The change, which has been described by the Institute of Directors (IoD) as a “timebomb”, will also mean some workers are entitled to claim backpay, which could push small businesses to the brink.
Stressing the urgency of his decision to set up the taskforce following the ruling, which the government opposed, the business secretary added: “To properly understand the financial exposure employers face, we have set up a task force of representatives from government and business to discuss how we can limit the impact on business. The group will convene shortly to discuss the judgment.”
Yesterday, the IoD’s head of EU and trade policy Allie Renison warned there could yet be more to come. “The EU Court of Justice’s recent ruling that variable pay should be included in the calculation of holiday pay opens up challenges on other elements, including commission, expenses, even possibly bonuses. This highlights how vital it is that the UK secures reform of EU social and employment policy. Years after we’ve adopted EU legislation, European courts are still able to effectively create new law,” she said.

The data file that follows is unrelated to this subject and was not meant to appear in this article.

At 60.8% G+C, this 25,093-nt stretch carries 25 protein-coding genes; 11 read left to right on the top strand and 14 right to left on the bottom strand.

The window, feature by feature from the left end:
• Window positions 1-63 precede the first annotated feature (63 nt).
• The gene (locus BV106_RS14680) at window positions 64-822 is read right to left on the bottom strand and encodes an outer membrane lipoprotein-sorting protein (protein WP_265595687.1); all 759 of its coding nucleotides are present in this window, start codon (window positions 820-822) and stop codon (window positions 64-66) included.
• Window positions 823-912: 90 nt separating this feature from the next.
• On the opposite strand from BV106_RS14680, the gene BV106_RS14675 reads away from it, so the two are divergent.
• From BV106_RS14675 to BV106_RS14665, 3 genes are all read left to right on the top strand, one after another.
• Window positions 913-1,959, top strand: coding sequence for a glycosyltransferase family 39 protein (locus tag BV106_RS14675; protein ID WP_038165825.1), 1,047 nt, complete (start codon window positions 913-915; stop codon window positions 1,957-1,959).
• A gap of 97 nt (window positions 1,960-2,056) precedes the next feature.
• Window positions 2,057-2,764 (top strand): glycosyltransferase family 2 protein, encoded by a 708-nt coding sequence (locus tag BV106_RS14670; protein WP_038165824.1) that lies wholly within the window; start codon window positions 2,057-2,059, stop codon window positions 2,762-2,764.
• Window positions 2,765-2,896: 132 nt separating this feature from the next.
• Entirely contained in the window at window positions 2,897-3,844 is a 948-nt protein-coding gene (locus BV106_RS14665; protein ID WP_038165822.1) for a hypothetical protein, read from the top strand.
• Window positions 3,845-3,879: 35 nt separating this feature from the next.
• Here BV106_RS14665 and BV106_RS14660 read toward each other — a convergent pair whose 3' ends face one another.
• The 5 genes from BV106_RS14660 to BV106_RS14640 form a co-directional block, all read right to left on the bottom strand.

The British Chambers of Commerce warned that the ruling would leave firms “at risk of incurring significant financial losses, which could force them to close their doors altogether.”
But the TUC called this scaremongering, adding: “Failing to count overtime when calculating holiday pay is quite simply wrong.”
Represented on the task force are the IoD, Confederation British Industry, manufacturer’s association the EEF, Federation of Small Businesses, British Chambers of Commerce, British Retail Consortium and the Civil Engineering Contractors Association. It will be chaired by the department for business, innovation and skills and other government departments will contribute, Cable said.